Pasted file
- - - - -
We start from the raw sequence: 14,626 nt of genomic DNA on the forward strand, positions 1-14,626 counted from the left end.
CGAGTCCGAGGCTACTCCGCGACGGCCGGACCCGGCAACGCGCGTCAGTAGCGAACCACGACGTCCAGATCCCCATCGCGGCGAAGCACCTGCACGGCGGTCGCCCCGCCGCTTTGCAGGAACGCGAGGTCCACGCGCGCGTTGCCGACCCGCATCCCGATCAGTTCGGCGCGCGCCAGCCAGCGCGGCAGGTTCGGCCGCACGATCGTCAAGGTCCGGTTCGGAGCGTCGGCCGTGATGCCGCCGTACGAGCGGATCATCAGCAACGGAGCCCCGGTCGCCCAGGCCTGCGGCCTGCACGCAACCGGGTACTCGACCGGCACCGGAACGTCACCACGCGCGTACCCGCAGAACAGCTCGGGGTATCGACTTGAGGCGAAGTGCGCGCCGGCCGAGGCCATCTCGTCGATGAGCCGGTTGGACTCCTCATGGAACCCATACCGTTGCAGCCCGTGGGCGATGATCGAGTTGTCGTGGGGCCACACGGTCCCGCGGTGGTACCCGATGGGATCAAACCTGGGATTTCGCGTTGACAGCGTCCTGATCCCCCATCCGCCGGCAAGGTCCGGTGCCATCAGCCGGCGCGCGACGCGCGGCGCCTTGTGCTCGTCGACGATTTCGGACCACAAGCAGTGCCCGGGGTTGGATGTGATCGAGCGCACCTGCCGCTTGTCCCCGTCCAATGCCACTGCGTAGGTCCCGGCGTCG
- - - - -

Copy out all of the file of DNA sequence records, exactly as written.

We start from the raw sequence: 14,626 nt of genomic DNA on the forward strand, positions 1-14,626 counted from the left end.
CGAGTCCGAGGCTACTCCGCGACGGCCGGACCCGGCAACGCGCGTCAGTAGCGAACCACGACGTCCAGATCCCCATCGCGGCGAAGCACCTGCACGGCGGTCGCCCCGCCGCTTTGCAGGAACGCGAGGTCCACGCGCGCGTTGCCGACCCGCATCCCGATCAGTTCGGCGCGCGCCAGCCAGCGCGGCAGGTTCGGCCGCACGATCGTCAAGGTCCGGTTCGGAGCGTCGGCCGTGATGCCGCCGTACGAGCGGATCATCAGCAACGGAGCCCCGGTCGCCCAGGCCTGCGGCCTGCACGCAACCGGGTACTCGACCGGCACCGGAACGTCACCACGCGCGTACCCGCAGAACAGCTCGGGGTATCGACTTGAGGCGAAGTGCGCGCCGGCCGAGGCCATCTCGTCGATGAGCCGGTTGGACTCCTCATGGAACCCATACCGTTGCAGCCCGTGGGCGATGATCGAGTTGTCGTGGGGCCACACGGTCCCGCGGTGGTACCCGATGGGATCAAACCTGGGATTTCGCGTTGACAGCGTCCTGATCCCCCATCCGCCGGCAAGGTCCGGTGCCATCAGCCGGCGCGCGACGCGCGGCGCCTTGTGCTCGTCGACGATTTCGGACCACAAGCAGTGCCCGGGGTTGGATGTGATCGAGCGCACCTGCCGCTTGTCCCCGTCCAATGCCACTGCGTAGGTCCCGGCGTCG